I’ve been a bit quiet here recently because I’ve mainly been working with my business laptop currently running Windows 7. You can see more about this on my other blog – Much Ado about IT. However, the power supply on that died recently so I’m back to my trusty desktop which runs OpenSUSE 11.0 24×7. I managed to get hold of an upgraded CPU for this a while back but I’ve not really had an incentive to upgrade till now.
Yep, I keep being amazed by the quality of VirtualBox which is now owned by Sun. I need to set up a virtual machine to test and demo Sun’s Identity Management (IdM) suite and it needs to be usable with VMware too. So I headed over to the VMware Appliances web site and downloaded a pre-canned Debian 5 server. This is recognised fine by VirtualBox! I gave the VM a Host Networked connection to the network and with no further configuration, fired up the VM.
Great news! The latest versions of VirtualBox have sorted out the issues of host networking. So all of the messing around that you used to have to do, especially under Linux, is now over. So ignore the previous post, it is no longer required.
I prefer to use VirtualBox rather than VMware as it seems to be rather faster and less resource hungry than VMware Server (the only free version of VMware with a GUI). Also VirtualBox seems to have better Linux host support (sound, etc.). However, there is one thing that VMware is better at – setting up the guest network on the same network as the host. Under VirtualBox this is called “Host Interface Networking” and, with a Linux host anyway, is a right royal pain to set up.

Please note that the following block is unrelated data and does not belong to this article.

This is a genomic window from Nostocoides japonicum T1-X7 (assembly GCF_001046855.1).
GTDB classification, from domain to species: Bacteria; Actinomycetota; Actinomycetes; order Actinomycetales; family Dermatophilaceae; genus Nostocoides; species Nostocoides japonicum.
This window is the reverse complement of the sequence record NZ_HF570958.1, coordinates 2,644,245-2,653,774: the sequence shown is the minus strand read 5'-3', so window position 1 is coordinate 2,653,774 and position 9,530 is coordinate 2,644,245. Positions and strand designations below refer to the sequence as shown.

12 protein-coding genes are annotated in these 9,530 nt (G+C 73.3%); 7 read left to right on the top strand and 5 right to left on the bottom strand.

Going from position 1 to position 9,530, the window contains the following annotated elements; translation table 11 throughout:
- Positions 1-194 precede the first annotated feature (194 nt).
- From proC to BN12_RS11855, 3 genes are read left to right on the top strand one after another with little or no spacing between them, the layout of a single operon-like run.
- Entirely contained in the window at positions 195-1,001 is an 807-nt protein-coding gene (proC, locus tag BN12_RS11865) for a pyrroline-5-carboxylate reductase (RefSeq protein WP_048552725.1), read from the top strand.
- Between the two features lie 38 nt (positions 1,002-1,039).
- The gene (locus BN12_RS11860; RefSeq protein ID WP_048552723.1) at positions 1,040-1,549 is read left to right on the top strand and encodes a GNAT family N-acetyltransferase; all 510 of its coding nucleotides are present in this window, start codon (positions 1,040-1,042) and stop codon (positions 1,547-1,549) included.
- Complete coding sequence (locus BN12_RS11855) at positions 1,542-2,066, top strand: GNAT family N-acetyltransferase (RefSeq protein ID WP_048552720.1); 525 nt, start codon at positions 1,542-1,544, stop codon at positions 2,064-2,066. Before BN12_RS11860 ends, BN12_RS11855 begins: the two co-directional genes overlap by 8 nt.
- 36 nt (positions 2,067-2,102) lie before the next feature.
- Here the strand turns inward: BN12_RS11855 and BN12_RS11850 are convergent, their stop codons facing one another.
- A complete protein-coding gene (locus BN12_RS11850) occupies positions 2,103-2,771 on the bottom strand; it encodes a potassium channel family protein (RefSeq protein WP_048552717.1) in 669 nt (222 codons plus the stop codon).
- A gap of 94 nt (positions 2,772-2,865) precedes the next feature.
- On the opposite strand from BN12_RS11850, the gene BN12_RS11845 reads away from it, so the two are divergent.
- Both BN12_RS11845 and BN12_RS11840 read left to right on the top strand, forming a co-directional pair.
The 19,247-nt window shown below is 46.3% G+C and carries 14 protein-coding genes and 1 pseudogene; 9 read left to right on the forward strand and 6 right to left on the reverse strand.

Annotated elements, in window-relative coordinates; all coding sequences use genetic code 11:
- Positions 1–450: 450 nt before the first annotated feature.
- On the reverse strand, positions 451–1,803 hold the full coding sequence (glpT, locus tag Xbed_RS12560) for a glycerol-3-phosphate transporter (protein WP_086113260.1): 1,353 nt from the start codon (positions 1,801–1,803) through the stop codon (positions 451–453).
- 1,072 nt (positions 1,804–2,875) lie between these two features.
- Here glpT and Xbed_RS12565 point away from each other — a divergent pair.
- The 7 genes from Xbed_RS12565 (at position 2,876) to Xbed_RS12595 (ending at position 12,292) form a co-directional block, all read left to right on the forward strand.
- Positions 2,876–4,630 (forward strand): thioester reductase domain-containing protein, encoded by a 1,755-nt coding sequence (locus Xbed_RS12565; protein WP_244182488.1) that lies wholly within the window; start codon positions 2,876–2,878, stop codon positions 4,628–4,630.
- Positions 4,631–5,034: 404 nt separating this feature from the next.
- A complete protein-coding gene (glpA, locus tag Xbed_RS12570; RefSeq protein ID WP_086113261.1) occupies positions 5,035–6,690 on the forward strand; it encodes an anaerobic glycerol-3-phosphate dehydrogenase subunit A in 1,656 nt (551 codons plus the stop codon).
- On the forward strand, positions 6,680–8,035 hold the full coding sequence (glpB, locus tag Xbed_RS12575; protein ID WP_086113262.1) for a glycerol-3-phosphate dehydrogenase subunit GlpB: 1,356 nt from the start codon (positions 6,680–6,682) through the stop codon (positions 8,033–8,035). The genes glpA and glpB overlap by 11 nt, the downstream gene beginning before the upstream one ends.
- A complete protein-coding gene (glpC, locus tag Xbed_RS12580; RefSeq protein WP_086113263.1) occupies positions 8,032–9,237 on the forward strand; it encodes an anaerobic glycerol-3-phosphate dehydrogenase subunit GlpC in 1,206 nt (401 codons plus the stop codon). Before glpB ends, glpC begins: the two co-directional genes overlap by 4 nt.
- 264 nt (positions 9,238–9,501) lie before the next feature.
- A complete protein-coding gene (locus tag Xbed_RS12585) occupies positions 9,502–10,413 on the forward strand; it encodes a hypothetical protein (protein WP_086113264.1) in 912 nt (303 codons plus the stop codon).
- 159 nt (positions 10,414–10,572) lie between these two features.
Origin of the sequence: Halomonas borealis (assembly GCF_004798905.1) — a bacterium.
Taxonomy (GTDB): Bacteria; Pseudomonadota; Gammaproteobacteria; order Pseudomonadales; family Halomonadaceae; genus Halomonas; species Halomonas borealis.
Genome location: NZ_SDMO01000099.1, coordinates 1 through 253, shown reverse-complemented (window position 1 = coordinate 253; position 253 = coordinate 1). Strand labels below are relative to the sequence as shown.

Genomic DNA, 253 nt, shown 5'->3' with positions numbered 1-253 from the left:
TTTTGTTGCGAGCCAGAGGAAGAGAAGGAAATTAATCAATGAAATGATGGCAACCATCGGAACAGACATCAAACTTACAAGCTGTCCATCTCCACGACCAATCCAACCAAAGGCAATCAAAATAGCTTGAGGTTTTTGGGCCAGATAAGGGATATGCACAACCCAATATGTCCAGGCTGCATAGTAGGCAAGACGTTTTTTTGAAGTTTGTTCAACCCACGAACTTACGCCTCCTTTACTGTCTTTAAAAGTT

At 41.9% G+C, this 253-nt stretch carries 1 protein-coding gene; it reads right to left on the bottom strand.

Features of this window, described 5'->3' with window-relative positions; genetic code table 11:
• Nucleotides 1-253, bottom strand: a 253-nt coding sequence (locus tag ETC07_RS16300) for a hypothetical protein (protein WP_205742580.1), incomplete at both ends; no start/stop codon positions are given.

By default, OpenSUSE 10 & 11 come preconfigured WITHOUT usbfs active. Unlike Ubuntu, everything is ready to go but the fstab setting is “noauto” so it doesn’t seem to get loaded even when VirtualBox wants it. The fix for this is simple and is listed in the VirtualBox User FAQ. In “/etc/fstab” change the line for usbfs to: usbfs /proc/bus/usb usbfs auto,busgid=XXX,busmode=0775,devgid=XXX,devmode=0664 0 0 Where XXX is the group id of the vboxusers group which can be discovered in YAST or from the command line: grep vboxusers /etc/group That’s it, no other changes should be needed.
When you want to access the hosts file system from a guest OS in VirtualBox, you need to mount the virtual share. However, the default mount: sudo mount -t vboxsf <VBox-share-name> <mount-location>
Will mean that only root can write to the shared folders. You need to tweak things to get a system that an ordinary user can write to. Here is the script I use:
#!/bin/bash echo " " echo "Script to mount the host disk under VirtualBox" echo " " USR=
whoami SHARE='Host-Root' MNT="/home/$USR/VBoxHostRoot" echo " Mounting $SHAREto $MNT.
I’ve been thinking ahead to a change of job recently. Knowing that I’ll be getting a new Windows based laptop and needing to have development capabilities and having developed a taste for Linux 😉 I’ve used my favourite VM tool VirtualBox (now owned by Sun) to create a sparlkly new OpenSUSE 11.0 virtual machine complete with Apache, MySQL, PHP, etc. as well as office tools such as Open Office, mind/concept-mapping and diagraming applications.